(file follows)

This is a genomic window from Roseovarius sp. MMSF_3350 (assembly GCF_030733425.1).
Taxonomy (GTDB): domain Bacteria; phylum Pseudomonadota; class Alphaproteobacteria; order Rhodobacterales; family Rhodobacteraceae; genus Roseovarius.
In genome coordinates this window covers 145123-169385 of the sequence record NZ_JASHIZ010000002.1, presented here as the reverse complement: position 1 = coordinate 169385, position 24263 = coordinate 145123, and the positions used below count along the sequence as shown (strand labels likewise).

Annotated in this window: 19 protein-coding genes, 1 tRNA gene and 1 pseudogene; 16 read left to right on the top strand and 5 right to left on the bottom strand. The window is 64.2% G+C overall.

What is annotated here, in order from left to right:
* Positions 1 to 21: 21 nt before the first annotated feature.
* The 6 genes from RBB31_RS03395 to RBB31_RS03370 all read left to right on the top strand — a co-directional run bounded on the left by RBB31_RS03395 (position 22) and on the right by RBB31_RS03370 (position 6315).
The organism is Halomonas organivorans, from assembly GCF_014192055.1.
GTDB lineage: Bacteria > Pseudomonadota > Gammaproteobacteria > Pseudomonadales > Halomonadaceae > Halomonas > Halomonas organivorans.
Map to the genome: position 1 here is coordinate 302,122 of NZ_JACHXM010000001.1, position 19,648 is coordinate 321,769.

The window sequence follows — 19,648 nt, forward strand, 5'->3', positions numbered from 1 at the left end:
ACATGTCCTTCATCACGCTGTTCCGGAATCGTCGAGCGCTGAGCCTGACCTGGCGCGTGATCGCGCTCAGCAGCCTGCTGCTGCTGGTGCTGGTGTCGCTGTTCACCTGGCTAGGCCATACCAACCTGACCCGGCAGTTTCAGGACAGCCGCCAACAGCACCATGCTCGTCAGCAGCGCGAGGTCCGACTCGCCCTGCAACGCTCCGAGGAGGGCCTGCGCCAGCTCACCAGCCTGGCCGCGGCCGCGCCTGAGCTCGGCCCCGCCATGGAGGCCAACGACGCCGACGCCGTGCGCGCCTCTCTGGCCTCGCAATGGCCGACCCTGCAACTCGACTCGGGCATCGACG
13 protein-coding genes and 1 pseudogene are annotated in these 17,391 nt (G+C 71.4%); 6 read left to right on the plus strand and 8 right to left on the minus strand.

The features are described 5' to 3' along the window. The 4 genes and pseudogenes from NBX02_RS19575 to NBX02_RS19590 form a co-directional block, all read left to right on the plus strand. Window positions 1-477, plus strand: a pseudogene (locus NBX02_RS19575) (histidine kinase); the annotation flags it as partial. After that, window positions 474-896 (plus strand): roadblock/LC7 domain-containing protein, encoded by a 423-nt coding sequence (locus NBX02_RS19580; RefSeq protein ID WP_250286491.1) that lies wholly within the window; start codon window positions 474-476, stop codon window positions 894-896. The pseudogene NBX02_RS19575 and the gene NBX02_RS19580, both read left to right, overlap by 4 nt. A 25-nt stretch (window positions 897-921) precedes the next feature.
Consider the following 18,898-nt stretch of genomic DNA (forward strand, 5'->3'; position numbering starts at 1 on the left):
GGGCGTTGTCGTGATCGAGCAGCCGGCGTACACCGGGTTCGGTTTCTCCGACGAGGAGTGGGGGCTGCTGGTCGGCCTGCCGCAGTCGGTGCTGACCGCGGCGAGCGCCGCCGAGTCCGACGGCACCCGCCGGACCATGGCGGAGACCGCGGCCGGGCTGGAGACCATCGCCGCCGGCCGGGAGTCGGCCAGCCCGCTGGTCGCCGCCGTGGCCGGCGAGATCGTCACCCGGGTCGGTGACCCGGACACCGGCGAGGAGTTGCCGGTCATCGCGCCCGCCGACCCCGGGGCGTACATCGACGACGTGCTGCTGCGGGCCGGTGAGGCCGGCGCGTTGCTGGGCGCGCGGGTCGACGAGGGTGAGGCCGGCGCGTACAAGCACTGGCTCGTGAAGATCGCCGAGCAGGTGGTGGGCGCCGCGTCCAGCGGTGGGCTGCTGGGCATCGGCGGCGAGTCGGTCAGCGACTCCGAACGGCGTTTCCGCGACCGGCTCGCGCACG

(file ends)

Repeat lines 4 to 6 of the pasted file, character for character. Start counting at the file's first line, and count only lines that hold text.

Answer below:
Annotated in this window: 19 protein-coding genes, 1 tRNA gene and 1 pseudogene; 16 read left to right on the top strand and 5 right to left on the bottom strand. The window is 64.2% G+C overall.

What is annotated here, in order from left to right:
* Positions 1 to 21: 21 nt before the first annotated feature.